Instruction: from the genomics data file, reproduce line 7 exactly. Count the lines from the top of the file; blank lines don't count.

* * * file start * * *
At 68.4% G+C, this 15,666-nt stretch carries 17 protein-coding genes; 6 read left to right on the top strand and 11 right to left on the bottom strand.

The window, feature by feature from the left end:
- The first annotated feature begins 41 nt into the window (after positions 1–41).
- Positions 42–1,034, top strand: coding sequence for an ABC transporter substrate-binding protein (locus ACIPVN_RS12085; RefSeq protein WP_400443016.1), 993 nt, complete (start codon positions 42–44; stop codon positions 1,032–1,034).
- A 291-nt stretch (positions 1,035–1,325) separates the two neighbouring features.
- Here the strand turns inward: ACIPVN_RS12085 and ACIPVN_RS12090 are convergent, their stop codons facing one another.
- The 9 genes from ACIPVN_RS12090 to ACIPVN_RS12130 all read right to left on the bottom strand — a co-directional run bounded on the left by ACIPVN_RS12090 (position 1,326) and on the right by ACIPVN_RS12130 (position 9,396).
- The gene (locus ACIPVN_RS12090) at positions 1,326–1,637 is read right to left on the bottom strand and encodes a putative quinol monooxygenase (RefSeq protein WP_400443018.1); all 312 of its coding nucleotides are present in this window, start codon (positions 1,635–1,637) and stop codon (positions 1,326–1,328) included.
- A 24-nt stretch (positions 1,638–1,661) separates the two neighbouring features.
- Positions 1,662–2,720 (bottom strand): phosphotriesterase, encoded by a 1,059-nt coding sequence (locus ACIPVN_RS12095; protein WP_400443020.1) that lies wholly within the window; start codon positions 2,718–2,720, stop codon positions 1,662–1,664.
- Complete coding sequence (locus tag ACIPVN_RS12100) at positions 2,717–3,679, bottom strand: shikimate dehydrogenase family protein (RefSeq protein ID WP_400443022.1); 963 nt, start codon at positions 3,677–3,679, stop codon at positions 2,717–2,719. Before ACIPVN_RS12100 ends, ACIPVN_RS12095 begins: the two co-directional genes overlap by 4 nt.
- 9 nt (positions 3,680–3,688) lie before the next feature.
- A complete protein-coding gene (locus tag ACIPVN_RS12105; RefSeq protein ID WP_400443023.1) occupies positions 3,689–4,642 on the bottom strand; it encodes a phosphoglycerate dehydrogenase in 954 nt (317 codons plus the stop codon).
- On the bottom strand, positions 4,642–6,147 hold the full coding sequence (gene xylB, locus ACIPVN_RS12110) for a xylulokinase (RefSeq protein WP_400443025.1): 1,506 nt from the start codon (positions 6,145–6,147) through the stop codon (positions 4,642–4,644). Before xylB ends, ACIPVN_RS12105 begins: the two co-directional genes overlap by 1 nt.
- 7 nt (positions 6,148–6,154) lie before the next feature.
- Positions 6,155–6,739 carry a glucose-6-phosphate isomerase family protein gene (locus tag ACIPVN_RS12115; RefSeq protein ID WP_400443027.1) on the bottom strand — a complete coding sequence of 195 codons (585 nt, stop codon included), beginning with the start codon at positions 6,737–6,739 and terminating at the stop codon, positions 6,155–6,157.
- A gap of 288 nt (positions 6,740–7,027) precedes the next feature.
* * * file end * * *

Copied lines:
- The 9 genes from ACIPVN_RS12090 to ACIPVN_RS12130 all read right to left on the bottom strand — a co-directional run bounded on the left by ACIPVN_RS12090 (position 1,326) and on the right by ACIPVN_RS12130 (position 9,396).